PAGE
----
I have seen several unique metroidvania games during my time at Gaming Cypher, but none had me this initially perplexed as one starring the classic character Ebenezer Scrooge from “A Christmas Carol.” My initial impression was that the idea was rather stupid. Although, after taking a moment to really see the game “Ebenezer and the Invisible World” I was all in with it. This story takes place after the classic book, our lead Ebenezer continues to be a reformed man and wants to do what he can for the people of London. Developed by Orbit Studio and Play on Worlds have created a very competent game in a surprisingly interesting world.
In this original sequel story, you journey alongside Ebenezer Scrooge and a formidable group of spectral companions as they wage a desperate struggle to rescue London from the grip of the affluent industrial magnate, Caspar Malthus, and his formidable Private Guard. You’ll be traveling the shadowy recesses of the city with each Ghost contributing their distinctive powers, unraveling the ominous sway of the Dark Spirit and an assembly of Unrepentant Ghosts. All done in a really well-drawn hand-drawn animation style. As you begin to advance the narrative to thwart Casper, you will start to encounter and unleash some familiar Ghosts, each with their own side stories and quests, but also provide a unique power, like any good metroidvania game you use these new abilities that you can exploit to move around to once unreachable areas around the map.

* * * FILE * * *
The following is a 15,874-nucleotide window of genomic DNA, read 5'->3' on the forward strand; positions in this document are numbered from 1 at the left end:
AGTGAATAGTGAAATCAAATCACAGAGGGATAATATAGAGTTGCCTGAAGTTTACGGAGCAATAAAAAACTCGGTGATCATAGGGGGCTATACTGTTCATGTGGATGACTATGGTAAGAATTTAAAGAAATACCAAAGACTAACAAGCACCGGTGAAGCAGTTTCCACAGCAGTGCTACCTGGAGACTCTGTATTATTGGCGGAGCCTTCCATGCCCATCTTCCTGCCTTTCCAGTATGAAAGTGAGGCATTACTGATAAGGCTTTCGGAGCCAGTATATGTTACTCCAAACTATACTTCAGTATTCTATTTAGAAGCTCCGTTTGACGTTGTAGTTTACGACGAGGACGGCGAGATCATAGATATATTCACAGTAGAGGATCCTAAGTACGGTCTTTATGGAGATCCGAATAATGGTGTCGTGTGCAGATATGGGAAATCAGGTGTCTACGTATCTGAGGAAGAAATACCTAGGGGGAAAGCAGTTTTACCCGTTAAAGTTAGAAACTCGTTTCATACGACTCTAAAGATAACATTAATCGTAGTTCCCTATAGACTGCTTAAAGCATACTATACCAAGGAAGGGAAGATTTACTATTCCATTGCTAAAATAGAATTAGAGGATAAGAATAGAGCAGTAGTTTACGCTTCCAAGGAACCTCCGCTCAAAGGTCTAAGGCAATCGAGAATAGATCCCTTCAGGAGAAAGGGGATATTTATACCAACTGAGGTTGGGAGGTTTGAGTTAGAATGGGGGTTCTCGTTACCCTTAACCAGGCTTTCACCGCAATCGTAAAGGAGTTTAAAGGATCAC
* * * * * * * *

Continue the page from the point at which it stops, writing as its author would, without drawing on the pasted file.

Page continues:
Speaking of the map, I very much enjoyed how easy to read it was as each section has its only little block of space on the map. Each one of these areas are essentially contained bubbles before you continue on and you hit a brief fade to black screen. These snowy locations of Victorian-era London also look incredible, with rich vibrant colors and a nice level of detail. Throughout the map you can find materials such as mugwort, ether, and iron, all of which help you unlock new abilities. If you look around hard enough you may find some secret areas with some nice rewards inside. I never pictured Ebenezer Scrooge as someone who knows how to fight, but he has a good set of moves that are more-or-less believable for the character. Enemies come in different forms and while combating them isn’t the most fluid or polished as some other games in this genre I’ve played, but its certainly far from bad.
My largest complaint would have to be the lack of voiced dialogue. There are a lot of cutscenes and even more moments of conversations with wordy text boxes, having a voiced cast read the dialogue would have gone a long way to help show off what is indeed a well put together story filled with a lot of great nods to “A Christmas Carol.” I know the general concept of this game may seem off-putting at first, but when you jump in you quickly realize the game takes everything very seriously and sells you on what it’s trying to say. If you’re looking for a fun little metroidvania that isn’t all that long, I certainly suggest giving this one a go, especially right now during the holidays.
Related: Nick Navarro Reviews